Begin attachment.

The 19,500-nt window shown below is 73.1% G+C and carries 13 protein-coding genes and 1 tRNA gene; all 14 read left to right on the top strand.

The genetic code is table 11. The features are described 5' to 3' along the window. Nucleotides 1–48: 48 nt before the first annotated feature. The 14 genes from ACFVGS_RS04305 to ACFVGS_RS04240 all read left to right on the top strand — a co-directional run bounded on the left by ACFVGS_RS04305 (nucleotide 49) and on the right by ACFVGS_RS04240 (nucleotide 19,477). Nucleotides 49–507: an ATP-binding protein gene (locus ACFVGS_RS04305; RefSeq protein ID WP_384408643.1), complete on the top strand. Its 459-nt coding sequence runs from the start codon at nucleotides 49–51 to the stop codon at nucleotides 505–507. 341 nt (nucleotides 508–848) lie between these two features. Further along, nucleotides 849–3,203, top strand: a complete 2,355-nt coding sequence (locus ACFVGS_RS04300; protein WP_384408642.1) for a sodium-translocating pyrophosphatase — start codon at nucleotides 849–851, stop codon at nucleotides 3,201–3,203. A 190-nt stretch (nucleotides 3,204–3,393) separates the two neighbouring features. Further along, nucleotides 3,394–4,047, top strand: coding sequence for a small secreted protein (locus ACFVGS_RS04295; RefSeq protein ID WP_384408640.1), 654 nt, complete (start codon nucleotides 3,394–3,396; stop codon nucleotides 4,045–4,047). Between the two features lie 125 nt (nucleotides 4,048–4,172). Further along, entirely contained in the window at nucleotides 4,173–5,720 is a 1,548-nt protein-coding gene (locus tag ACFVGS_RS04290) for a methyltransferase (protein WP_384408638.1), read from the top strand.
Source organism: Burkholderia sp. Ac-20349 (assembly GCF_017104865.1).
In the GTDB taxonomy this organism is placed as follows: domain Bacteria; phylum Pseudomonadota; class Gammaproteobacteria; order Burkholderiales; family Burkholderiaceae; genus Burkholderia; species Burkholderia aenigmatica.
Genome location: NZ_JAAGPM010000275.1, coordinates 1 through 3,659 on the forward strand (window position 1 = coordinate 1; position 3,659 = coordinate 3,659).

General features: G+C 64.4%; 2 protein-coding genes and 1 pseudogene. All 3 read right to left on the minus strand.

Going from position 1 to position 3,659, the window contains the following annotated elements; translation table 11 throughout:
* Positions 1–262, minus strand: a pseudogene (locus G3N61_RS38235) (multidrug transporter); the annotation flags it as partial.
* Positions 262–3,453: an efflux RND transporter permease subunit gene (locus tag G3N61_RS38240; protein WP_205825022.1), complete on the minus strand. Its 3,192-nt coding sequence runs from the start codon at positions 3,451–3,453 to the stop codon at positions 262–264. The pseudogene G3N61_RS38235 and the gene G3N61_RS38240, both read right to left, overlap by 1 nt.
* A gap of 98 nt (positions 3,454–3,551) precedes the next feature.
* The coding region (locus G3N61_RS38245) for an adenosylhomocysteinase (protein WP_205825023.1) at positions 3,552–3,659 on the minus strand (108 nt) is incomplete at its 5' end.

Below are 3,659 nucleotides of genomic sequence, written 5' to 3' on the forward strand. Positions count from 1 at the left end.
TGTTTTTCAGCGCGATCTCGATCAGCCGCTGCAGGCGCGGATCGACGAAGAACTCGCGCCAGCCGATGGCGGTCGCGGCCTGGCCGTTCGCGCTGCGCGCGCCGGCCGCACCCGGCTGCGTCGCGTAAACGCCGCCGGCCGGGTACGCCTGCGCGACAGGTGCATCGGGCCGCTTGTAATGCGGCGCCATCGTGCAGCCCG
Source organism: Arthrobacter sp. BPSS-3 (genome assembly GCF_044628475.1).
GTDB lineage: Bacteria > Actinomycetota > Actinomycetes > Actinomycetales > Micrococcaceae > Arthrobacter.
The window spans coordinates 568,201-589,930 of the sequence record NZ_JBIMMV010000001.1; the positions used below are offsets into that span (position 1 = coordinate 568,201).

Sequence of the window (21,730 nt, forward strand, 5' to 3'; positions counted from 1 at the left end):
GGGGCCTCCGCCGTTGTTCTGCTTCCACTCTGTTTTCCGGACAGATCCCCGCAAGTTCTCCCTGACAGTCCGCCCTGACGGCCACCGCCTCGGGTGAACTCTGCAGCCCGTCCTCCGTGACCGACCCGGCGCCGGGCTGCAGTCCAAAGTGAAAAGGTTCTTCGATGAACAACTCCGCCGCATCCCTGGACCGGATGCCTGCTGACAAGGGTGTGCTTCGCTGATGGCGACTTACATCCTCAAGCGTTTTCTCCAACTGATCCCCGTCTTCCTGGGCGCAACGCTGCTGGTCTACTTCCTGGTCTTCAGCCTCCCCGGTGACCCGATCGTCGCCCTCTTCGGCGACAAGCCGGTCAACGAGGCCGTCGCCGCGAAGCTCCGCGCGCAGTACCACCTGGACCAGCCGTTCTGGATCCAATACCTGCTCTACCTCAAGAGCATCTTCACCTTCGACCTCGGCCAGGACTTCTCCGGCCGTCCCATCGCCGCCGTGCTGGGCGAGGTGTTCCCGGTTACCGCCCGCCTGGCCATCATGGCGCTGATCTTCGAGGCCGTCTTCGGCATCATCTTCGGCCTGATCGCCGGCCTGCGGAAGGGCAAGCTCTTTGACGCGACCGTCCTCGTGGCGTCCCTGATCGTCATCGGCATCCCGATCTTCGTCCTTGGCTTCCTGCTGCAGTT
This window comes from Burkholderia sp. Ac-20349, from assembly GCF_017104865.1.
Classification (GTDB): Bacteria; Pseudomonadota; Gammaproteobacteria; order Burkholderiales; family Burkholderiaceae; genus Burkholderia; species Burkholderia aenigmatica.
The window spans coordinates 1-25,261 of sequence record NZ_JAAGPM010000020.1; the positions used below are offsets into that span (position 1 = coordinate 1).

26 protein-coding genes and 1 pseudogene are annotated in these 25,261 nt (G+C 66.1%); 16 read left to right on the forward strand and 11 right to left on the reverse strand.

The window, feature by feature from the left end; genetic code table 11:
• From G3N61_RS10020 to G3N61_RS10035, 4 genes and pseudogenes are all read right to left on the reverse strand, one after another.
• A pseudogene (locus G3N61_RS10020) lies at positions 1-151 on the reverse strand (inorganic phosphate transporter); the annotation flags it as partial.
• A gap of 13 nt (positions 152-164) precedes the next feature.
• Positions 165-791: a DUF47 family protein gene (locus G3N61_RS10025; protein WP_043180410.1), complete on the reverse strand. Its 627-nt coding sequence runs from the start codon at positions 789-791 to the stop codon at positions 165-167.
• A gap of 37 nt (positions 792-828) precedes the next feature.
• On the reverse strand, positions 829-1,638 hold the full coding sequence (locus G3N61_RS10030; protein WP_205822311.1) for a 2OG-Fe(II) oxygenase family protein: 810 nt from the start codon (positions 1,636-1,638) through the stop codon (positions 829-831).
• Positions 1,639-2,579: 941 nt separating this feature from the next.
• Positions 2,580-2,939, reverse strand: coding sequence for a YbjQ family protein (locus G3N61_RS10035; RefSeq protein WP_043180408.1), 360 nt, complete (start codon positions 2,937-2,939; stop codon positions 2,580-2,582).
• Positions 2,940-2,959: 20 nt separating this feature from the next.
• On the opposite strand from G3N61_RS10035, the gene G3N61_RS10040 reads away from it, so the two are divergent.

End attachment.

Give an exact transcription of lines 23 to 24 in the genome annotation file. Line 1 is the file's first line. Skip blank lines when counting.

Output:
The window, feature by feature from the left end; genetic code table 11:
• From G3N61_RS10020 to G3N61_RS10035, 4 genes and pseudogenes are all read right to left on the reverse strand, one after another.